The vocation of writing entails equal parts torture and triumph. It is sometimes a blessing … and sometimes a curse. At least, if you’re doing it right and have a somewhat healthy sense of self.
Today, assume that your compulsion to write is a blessing. And, even if only momentarily, assume that you are “good” at what you do. Then ask yourself: what makes your writing yours? What makes you “good” at writing, or what makes you a good writer, whatever that’s supposed to mean?
What makes you a good writer?
In order to be a good writer you need a healthy ego, but not a conflated one. You need to be persistent and diligent in your practice. And you must continue to learn and hone your practice to continually improve and grow as a writer.
Most importantly, you must be you. You will not be a good writer if you are not you as you write— if you do not learn to harness and use your true authentic voice.
What makes anyone a good writer is their authentic voice.
Regardless of your education and experience and background, only you can tell the stories that are inside of you, the stories that are a part of you. You have particular knowledge, feelings, and experiences that no one else on the planet has had because no one has ever lived your exact life or learned exactly what you have learned. You can always learn and practice the rest, even if it takes time. Or hire a phenomenal editor. But you cannot be a “good” writer if you don’t embody a voice that is truly yours.
What makes you a good writer? My answer:
I must admit, I have held back a lot of what I’ve wanted to write over the years because I never thought I knew enough, even with a master’s degree and two bachelor’s degrees. (Perhaps that comes with being a woman? Either way, I can revisit that inquiry another day…)
I didn’t hold back as a writer because I was insecure in my writing abilities. In a variety of writing roles over the past decade, I have trained and worked hard to develop my writing skills.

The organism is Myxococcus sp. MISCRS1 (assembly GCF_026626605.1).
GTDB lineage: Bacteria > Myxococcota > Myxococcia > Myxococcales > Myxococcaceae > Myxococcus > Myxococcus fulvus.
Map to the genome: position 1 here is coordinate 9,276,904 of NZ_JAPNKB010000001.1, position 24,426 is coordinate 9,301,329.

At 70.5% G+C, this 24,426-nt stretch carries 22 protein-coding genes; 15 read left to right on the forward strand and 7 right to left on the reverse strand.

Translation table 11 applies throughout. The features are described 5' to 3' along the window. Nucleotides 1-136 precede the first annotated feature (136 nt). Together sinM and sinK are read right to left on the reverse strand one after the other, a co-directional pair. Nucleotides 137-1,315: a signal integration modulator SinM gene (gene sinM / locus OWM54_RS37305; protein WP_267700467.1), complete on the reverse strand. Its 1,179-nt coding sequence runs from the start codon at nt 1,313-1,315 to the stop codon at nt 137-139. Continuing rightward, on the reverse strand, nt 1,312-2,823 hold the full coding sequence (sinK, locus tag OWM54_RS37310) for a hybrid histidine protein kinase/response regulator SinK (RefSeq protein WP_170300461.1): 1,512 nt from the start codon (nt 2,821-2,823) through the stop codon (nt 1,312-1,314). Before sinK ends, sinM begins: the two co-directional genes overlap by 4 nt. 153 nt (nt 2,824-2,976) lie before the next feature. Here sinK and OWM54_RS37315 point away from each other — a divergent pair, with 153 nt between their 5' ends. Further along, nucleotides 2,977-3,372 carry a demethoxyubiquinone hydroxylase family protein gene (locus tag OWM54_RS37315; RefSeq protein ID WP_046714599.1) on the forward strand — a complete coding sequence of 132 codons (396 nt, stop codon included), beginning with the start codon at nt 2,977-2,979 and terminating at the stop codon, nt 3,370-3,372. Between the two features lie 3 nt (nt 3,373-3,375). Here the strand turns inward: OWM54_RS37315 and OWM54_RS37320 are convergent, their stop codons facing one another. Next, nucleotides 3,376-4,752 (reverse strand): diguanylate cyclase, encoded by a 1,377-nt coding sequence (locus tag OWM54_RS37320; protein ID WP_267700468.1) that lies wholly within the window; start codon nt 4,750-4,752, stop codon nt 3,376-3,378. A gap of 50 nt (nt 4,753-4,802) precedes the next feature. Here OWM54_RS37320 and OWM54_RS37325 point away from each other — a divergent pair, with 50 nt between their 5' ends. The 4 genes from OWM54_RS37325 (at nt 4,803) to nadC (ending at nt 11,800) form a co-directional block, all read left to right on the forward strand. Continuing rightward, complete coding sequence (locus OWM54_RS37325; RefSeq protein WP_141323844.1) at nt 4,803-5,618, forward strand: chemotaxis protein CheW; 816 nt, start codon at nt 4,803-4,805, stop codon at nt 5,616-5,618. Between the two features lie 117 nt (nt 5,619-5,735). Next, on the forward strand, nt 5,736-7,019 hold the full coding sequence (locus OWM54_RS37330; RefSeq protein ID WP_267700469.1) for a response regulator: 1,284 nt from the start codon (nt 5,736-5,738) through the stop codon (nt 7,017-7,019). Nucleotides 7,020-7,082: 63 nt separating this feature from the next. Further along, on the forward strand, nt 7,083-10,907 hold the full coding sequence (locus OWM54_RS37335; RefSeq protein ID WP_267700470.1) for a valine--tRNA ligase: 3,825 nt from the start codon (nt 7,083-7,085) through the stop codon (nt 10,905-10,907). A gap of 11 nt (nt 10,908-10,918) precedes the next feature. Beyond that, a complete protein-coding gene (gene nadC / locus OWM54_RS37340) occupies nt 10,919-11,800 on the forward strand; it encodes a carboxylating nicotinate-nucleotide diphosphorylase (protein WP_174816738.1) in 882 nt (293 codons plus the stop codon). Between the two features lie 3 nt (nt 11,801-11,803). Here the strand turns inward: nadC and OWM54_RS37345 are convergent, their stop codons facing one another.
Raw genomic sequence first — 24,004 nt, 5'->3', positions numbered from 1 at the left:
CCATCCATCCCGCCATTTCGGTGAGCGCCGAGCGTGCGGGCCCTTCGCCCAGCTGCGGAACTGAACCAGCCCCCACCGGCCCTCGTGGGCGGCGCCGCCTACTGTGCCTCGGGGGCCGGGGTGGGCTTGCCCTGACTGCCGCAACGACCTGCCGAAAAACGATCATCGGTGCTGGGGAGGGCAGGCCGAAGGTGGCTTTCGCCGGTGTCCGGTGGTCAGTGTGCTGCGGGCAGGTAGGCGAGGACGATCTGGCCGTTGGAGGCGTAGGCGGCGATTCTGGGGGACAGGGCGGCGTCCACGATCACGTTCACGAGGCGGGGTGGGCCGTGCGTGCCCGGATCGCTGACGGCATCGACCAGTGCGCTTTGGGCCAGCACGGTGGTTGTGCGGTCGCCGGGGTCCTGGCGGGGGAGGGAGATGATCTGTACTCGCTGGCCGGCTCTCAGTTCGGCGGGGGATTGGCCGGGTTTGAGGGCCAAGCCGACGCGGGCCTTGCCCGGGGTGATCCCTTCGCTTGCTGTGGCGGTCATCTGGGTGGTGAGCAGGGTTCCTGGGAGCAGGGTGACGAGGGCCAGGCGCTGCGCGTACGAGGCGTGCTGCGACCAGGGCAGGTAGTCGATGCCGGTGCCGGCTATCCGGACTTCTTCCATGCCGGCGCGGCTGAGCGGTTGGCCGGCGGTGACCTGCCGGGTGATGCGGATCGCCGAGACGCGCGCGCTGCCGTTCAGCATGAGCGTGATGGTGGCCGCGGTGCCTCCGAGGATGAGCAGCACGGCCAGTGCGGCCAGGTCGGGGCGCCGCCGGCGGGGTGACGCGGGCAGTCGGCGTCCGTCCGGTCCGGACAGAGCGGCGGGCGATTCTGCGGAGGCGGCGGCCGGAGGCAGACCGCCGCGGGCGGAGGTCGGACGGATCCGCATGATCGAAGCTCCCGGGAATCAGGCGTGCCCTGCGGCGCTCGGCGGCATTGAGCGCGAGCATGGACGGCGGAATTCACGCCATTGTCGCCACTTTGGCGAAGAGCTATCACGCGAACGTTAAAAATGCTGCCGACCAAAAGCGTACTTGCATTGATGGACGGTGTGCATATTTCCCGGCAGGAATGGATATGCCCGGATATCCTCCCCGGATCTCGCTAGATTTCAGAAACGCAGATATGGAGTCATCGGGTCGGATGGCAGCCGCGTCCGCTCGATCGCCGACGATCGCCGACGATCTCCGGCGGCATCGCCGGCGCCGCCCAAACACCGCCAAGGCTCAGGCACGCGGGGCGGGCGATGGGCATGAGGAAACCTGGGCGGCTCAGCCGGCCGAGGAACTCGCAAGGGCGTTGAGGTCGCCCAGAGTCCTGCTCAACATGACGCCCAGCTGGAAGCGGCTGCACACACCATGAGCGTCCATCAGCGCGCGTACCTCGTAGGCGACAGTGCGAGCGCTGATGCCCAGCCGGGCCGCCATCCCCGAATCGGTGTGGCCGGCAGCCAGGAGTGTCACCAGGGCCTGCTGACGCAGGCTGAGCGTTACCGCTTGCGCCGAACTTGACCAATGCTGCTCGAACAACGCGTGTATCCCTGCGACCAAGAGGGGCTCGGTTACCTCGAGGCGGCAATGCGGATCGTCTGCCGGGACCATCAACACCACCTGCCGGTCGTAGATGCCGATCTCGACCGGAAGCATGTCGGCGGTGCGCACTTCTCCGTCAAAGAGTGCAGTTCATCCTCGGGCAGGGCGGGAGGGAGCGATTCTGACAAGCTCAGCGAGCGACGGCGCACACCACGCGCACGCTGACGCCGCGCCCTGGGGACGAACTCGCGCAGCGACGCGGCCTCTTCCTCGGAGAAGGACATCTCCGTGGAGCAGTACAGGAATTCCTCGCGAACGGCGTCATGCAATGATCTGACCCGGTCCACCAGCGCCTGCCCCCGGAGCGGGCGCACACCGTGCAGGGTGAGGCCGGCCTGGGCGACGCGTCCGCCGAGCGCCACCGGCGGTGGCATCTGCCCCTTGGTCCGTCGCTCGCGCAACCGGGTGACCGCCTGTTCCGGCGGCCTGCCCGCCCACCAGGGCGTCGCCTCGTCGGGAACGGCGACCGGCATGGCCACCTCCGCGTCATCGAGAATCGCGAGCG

No, I held back as a writer because I felt there was always more to know and research and learn before I could write anything that was complete or worthy of publication.
In other words, I was a perfectionist.
Essentially, I always felt as if I was only writing about a part of whichever story I was writing, never the whole story. And this sincerely irked and paralyzed the perfectionist in me. I wondered: How could I ever write something incomplete and feel as if I was doing a good job as a writer?
Then, it finally hit me. Each piece of writing I write and publish is part of a broader conversation that is ongoing. It’s part of a broader dialogue. Any piece of writing is never truly solo or static—like the words, grammar, and punctuation rules of language itself that are used in writing. At least, not if it’s “good” or authentic.
Language evolves. And so should the voices that harness it.
I have discovered that my authentic voice as a writer is one that will always evolve because evolution cannot come about without learning, some form of growth, and critical adaptation.
Today’s #DailyDraftsAndDialogues : What makes you a good #writer? It’s okay to flaunt it, at least for a moment.Tweet
I’m Currently Reading:
- The Short Life and Blazing Art of Sylvia Plath by Heather Clark
- The Tale of the Dueling Neurosurgeons: The History of the Human Brain as Revealed by True Stories of Trauma, Madness, and Recovery by Sam Kean
- The Night Watchman by Louise Erdrich
See my shelves on Goodreads.
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